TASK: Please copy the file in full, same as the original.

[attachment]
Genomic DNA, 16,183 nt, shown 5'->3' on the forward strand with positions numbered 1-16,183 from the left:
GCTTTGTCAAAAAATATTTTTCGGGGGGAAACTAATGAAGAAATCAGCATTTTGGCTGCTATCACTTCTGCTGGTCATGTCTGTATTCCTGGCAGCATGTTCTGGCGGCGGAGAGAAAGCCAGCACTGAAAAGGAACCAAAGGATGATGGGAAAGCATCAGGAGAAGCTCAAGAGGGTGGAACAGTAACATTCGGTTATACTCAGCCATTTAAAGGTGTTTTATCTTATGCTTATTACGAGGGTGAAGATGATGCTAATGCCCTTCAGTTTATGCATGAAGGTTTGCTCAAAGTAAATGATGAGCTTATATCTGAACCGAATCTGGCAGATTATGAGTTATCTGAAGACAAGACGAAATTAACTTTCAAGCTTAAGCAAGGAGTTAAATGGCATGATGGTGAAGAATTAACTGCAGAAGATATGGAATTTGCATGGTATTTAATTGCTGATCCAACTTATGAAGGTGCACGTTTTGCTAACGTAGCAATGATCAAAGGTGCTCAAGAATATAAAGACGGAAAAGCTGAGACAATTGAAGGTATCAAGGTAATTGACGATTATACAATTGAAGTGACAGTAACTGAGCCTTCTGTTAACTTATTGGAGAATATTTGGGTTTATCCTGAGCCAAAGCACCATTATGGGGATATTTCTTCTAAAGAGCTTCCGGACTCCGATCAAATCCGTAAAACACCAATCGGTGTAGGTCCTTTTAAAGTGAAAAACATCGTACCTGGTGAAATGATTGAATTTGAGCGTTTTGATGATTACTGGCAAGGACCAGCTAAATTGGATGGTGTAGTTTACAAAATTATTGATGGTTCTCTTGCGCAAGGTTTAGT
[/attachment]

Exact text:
Genomic DNA, 16,183 nt, shown 5'->3' on the forward strand with positions numbered 1-16,183 from the left:
GCTTTGTCAAAAAATATTTTTCGGGGGGAAACTAATGAAGAAATCAGCATTTTGGCTGCTATCACTTCTGCTGGTCATGTCTGTATTCCTGGCAGCATGTTCTGGCGGCGGAGAGAAAGCCAGCACTGAAAAGGAACCAAAGGATGATGGGAAAGCATCAGGAGAAGCTCAAGAGGGTGGAACAGTAACATTCGGTTATACTCAGCCATTTAAAGGTGTTTTATCTTATGCTTATTACGAGGGTGAAGATGATGCTAATGCCCTTCAGTTTATGCATGAAGGTTTGCTCAAAGTAAATGATGAGCTTATATCTGAACCGAATCTGGCAGATTATGAGTTATCTGAAGACAAGACGAAATTAACTTTCAAGCTTAAGCAAGGAGTTAAATGGCATGATGGTGAAGAATTAACTGCAGAAGATATGGAATTTGCATGGTATTTAATTGCTGATCCAACTTATGAAGGTGCACGTTTTGCTAACGTAGCAATGATCAAAGGTGCTCAAGAATATAAAGACGGAAAAGCTGAGACAATTGAAGGTATCAAGGTAATTGACGATTATACAATTGAAGTGACAGTAACTGAGCCTTCTGTTAACTTATTGGAGAATATTTGGGTTTATCCTGAGCCAAAGCACCATTATGGGGATATTTCTTCTAAAGAGCTTCCGGACTCCGATCAAATCCGTAAAACACCAATCGGTGTAGGTCCTTTTAAAGTGAAAAACATCGTACCTGGTGAAATGATTGAATTTGAGCGTTTTGATGATTACTGGCAAGGACCAGCTAAATTGGATGGTGTAGTTTACAAAATTATTGATGGTTCTCTTGCGCAAGGTTTAGT